Support: August 7, 2003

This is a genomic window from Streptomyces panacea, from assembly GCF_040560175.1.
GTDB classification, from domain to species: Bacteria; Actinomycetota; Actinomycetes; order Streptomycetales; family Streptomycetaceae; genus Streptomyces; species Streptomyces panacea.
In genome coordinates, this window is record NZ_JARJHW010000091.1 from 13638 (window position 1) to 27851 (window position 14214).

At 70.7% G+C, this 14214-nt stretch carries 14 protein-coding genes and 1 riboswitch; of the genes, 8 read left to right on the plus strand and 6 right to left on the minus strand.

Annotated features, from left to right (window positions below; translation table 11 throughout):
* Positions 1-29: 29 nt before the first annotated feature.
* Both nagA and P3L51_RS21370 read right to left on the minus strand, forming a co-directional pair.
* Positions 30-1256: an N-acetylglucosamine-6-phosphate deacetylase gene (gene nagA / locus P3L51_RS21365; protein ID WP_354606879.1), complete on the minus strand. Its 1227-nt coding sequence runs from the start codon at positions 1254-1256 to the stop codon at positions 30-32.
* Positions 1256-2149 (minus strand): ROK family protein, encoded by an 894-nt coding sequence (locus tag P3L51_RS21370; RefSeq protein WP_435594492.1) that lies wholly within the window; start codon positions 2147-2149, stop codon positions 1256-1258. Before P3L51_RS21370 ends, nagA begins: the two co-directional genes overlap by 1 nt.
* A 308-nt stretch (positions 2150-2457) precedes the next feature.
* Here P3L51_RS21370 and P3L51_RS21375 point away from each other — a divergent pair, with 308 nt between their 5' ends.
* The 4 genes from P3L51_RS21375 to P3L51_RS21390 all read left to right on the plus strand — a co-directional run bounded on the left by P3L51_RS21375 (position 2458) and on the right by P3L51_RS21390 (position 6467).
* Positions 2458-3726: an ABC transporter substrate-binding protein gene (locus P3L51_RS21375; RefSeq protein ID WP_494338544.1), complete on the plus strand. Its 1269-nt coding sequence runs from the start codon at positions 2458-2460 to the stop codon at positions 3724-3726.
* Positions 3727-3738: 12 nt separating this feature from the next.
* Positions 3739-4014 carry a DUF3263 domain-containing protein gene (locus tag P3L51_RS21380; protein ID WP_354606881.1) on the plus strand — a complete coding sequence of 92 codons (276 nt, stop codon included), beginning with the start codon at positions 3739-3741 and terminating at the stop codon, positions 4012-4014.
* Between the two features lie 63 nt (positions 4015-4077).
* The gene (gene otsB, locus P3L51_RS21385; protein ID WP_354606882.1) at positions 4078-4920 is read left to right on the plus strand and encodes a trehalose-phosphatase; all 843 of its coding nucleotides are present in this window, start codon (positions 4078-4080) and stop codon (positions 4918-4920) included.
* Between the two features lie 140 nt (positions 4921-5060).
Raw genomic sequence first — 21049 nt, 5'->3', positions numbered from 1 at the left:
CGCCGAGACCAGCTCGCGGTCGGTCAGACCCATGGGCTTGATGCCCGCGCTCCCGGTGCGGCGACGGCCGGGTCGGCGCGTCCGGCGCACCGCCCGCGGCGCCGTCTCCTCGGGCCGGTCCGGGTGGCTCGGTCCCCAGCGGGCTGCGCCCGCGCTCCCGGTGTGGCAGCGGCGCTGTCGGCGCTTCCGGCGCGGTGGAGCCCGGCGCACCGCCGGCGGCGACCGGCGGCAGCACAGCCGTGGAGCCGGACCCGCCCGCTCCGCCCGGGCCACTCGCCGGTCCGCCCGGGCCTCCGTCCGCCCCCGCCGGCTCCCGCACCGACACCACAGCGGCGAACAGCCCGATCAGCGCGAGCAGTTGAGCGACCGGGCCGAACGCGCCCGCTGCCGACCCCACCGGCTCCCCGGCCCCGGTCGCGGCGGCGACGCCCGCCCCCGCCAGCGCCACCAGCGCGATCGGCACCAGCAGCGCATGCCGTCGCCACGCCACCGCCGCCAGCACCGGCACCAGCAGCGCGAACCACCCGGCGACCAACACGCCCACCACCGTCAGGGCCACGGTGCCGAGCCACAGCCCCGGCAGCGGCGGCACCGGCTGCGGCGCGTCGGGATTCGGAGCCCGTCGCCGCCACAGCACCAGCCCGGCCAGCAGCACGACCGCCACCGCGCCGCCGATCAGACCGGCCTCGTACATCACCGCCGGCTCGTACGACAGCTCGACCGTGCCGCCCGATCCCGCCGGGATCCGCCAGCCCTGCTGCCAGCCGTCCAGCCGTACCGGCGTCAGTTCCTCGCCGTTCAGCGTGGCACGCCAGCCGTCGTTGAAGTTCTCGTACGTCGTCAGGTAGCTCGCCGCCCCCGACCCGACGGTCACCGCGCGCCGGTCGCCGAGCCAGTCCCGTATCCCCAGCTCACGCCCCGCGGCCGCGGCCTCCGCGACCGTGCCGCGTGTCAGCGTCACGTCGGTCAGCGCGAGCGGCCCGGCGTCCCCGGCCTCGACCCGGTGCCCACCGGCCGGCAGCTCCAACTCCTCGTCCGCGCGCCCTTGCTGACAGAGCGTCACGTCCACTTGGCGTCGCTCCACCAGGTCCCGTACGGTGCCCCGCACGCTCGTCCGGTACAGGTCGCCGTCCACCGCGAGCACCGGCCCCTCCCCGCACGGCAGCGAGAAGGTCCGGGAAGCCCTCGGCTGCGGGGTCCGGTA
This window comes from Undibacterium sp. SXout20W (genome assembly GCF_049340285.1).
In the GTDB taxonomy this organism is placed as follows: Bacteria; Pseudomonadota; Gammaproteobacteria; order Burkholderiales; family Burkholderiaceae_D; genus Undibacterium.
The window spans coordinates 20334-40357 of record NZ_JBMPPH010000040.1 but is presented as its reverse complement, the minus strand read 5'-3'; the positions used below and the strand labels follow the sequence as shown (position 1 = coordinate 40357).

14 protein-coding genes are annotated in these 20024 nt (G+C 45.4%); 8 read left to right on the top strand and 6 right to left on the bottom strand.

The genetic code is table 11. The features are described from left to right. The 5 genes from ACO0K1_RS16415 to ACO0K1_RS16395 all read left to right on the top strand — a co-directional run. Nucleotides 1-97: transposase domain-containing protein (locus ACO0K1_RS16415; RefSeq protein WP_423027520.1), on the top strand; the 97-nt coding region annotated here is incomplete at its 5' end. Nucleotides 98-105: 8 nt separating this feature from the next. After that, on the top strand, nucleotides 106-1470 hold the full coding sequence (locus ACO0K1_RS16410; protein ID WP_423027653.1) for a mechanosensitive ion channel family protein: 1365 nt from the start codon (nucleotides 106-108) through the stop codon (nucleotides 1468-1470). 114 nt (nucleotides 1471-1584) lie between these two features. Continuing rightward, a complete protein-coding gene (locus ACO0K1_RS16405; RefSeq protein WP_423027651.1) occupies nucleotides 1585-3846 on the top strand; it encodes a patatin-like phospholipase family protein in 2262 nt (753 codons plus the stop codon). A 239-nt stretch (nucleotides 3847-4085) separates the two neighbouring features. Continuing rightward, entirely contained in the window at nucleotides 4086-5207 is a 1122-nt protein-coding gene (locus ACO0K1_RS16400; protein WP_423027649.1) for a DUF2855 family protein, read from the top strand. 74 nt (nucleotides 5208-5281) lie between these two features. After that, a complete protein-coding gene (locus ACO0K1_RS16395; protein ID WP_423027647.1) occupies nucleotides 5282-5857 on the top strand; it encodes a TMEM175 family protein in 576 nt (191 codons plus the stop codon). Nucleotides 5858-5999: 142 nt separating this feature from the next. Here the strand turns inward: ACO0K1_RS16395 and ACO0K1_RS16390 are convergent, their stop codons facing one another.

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The U.S. is facing a severe shortage of combat pilots, the U.S. Navy alone is short 30 percent of the 10,000 pilots it is supposed to have. Moreover, the Department of Defense is obliged to provide training for pilots of friendly foreign nations (training their pilots is one way to keep them friendly) and that just adds to the shortage. A solution has appeared out of nowhere as a private group of retired air force and navy pilots have bought 30 retired A-4 aircraft from Israel and New Zealand and reconditioned them to serve as trainers, and "aggressor" aircraft for combat flight training. That serves another important need, the decline in aggressor training in the air force and navy over the past decade. Budget cuts and the demise of the Soviet Union made it seem reasonable to drop the aggressor training. But this was what got the air force and navy into trouble before the Vietnam war. The navy soon established "Top Gun" training (followed by the air force "Red Flag" program) to train American pilots against aircraft operating as enemy warplanes would. This greatly increased the effectiveness of American combat pilots in Vietnam, and for two decades after that. The new firm is called Advanced Training Systems International (ATSI), and they already have a number of foreign clients lined up, and the Department of Defense has noted that ATSI could solve some problems for them as well. Since the Department of Defense is preaching outsourcing, and having civilian firms do military flight training is something the United States used early in World War II, it's an idea that might work. It will take a few years to determine if ATSI is a workable concept, or just another bright idea.

 


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